Real Tips to Teach Kids About Saving
Children, Banks, and saving money. Sometimes, those things are difficult to weld together. Here are a few practical tips to get your children saving wisely, and, more importantly, learning the principles of money.
- From Piggy Banks to Real Banks – Let’s look at the practical part of saving money. A good place to start when you have elementary aged or preschoolers is to get a piggy bank. This visual aid will help to make their savings visible and real. Then you can help your child open their own bank savings account and help them make deposits each month. Around seven-years-old is a good age to open that account—that way, saving money in a piggy bank and transferring it to a real bank will be more memorable.
- Children’s Banks – These banks are tailored for children; some even have steps in front of the teller windows where children can stand. If you live in a smaller community without a children’s bank, then get out your handy dandy yellow pages—or smart phone—and call your banks. Find a child-friendly bank by asking what programs they have for children’s savings plans and if they offer tours to families.
- Your Bank – If, for convenience sake, you want your child to bank at your bank (instead of a special children’s bank), you’re not a mean, selfish ogre of a parent—you’re just wise with your time. Call your bank and tell them you want to bring your child in to open an account. Ask them if they can help make the child’s first visit special because you want to encourage your child to save their money and establish the trip to the bank as a fun and enjoyable exercise.
- No Fee, That’s Me! – Some banks offer a no-fee, no minimum balance accounts for minors. If you bank charges a fee, ask if any special arrangements can be made for your minor child. Sometimes you have not because you ask not.
- Pay Yourself – When it comes to saving money both adults and children need to just do it. By paying God first and yourself second, you can consider it a job well done. Saving twenty cents on every dollar is a way of paying yourself.
- You’ve Got Mail! – Kids LOVE to receive mail in their name. Ask your bank if they will mail monthly statements to your home and include your child’s name (as well as your own). This is a great, regular reminder of the growth of their savings and interest.
- Goals – Larry Burkett said in Financial Parenting, “When we teach our children to save to buy something instead of getting it on credit, we teach them two basic financial principles: responsibility and wisdom in stewardship.” Some kids will save money to buy a new bike or doll, while others will just save it for the savings sake. Either way, we need to teach the benefit of balance when it comes to saving. If you can never allow yourself to enjoy the fruits of your labor by hoarding every penny, then this leads to a spirit of stinginess. On the other hand, if your child spends his allowance before it can see the inside of a wallet, then he needs to learn the balance in their spending habits and the value of saving money.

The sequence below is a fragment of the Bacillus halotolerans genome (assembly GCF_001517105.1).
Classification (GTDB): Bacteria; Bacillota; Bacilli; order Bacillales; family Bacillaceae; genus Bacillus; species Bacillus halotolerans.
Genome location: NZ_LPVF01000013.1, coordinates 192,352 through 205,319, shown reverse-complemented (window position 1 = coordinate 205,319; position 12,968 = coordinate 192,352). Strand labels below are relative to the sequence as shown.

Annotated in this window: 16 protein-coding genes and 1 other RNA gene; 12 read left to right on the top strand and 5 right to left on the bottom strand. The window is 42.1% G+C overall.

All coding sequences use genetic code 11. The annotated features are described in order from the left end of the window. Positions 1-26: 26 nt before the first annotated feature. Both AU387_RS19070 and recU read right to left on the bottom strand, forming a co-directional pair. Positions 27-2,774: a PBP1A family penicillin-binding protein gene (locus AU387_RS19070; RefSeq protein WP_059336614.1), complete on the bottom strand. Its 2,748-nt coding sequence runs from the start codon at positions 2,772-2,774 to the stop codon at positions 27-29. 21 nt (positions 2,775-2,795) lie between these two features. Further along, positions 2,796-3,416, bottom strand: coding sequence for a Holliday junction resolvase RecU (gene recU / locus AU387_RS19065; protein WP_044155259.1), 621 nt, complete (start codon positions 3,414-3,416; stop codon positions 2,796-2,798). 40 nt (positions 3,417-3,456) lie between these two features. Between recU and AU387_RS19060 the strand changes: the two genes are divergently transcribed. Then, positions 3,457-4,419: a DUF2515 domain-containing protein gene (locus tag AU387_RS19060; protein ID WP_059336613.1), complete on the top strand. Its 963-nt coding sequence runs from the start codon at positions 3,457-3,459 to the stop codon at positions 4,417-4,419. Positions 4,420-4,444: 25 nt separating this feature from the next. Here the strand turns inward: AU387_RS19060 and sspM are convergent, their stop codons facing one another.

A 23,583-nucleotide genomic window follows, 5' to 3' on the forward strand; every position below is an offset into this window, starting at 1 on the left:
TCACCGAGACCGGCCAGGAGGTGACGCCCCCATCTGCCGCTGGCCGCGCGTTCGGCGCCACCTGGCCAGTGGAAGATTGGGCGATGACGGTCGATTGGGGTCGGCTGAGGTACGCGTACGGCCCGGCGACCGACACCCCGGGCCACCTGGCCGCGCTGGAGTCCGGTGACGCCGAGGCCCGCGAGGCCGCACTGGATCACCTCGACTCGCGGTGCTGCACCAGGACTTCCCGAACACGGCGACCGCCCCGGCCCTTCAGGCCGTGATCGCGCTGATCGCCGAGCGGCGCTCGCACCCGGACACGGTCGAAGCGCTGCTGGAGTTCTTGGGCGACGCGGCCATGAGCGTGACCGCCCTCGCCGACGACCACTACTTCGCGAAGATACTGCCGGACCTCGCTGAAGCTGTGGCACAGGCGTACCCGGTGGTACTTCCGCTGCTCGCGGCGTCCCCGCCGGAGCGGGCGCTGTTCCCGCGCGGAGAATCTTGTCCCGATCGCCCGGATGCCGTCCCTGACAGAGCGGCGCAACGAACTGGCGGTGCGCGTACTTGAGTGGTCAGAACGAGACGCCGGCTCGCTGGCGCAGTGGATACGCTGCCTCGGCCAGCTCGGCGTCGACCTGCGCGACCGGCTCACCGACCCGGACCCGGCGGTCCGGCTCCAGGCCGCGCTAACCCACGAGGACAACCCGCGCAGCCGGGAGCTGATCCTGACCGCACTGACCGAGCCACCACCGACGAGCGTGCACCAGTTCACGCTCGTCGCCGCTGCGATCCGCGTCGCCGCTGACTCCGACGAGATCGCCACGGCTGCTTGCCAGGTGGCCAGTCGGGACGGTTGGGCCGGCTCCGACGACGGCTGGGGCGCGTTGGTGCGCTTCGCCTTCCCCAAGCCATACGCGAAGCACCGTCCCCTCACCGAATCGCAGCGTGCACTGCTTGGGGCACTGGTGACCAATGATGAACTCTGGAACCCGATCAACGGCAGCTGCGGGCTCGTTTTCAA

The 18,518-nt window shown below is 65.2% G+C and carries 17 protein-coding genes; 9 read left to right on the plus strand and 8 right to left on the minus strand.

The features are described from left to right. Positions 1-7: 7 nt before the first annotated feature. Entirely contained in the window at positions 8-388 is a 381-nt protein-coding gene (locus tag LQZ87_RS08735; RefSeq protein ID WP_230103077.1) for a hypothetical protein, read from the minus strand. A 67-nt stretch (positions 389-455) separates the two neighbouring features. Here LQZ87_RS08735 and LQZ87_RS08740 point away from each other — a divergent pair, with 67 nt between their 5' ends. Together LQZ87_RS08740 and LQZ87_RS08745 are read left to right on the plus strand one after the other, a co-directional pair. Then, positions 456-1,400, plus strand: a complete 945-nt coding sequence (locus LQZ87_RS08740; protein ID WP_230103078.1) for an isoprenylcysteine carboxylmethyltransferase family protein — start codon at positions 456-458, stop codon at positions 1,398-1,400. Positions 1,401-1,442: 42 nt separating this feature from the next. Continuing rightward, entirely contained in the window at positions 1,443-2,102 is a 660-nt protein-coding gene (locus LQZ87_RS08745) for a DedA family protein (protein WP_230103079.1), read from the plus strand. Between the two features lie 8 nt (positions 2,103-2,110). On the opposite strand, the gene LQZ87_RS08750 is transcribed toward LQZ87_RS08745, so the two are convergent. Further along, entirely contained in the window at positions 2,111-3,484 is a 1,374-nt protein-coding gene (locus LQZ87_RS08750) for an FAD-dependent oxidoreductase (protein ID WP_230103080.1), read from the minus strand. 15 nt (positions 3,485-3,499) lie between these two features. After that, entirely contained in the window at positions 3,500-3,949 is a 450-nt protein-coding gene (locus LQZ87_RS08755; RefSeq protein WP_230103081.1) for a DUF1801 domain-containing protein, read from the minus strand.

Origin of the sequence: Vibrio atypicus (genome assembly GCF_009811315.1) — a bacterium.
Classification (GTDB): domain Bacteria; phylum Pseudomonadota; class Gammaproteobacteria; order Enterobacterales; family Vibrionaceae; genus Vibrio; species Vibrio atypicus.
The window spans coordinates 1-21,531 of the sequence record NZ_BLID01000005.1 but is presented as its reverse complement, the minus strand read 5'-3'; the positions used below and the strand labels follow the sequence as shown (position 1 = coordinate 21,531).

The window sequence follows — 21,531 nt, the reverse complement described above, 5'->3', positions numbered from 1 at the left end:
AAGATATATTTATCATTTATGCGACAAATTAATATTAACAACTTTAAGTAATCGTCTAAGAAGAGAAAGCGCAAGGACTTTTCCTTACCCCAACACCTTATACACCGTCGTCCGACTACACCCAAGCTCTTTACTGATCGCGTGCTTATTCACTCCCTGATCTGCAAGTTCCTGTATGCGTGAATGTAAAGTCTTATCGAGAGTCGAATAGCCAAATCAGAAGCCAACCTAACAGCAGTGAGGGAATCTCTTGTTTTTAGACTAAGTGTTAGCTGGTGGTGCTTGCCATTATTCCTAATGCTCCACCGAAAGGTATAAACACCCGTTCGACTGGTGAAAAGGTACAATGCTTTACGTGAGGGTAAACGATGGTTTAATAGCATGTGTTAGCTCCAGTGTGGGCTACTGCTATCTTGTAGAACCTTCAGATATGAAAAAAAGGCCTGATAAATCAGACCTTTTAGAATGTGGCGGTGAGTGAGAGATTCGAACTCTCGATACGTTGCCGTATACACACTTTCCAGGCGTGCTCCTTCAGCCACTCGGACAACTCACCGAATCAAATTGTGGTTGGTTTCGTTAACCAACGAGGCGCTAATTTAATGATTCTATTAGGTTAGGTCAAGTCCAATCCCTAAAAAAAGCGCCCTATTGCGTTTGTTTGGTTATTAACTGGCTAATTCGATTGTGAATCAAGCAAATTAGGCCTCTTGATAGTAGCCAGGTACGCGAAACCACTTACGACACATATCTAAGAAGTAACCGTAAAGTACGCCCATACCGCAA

While savings goals are important, it’s also important to keep some money in savings that will not be spent, but will be a long-term investment. This teaches the true value of compounded interest and saving for the long run.
- Get Some Money From That Wall – When we were driving by my husband’s favorite ATM haunt, our youngest started yelling, “Get some money, mama!” and pointed. Sometimes kids know that money doesn’t grow on trees, but they think it comes out of a wall. Teaching them the concept of the safe and wise use of an ATM is as simply as explaining where the money comes from, who pays it and why you should never get in the habit of getting money out without marking it toward your monthly budgeted expenses.
- Online Savings Resources & Teaching Tools – There are some great resources online to reinforce the value of saving. At http://www.jumpstart.org/, there are resources and activities that seek to insure personal financial literacy in young people from grades K-12. This site lists resources that represent a wide range of formats including the four main areas of income, money management, saving and investing, and spending. This site will show them how to set up a budget, how the stock market works, the role of insurance and responsible credit card use. Some other similar sites are http://bankingkids.com/, http://firstkidbank.com/, and http://www.younginvestor.com/.
What are YOUR tips to teach kids about money?
America’s Family Financial Expert (R)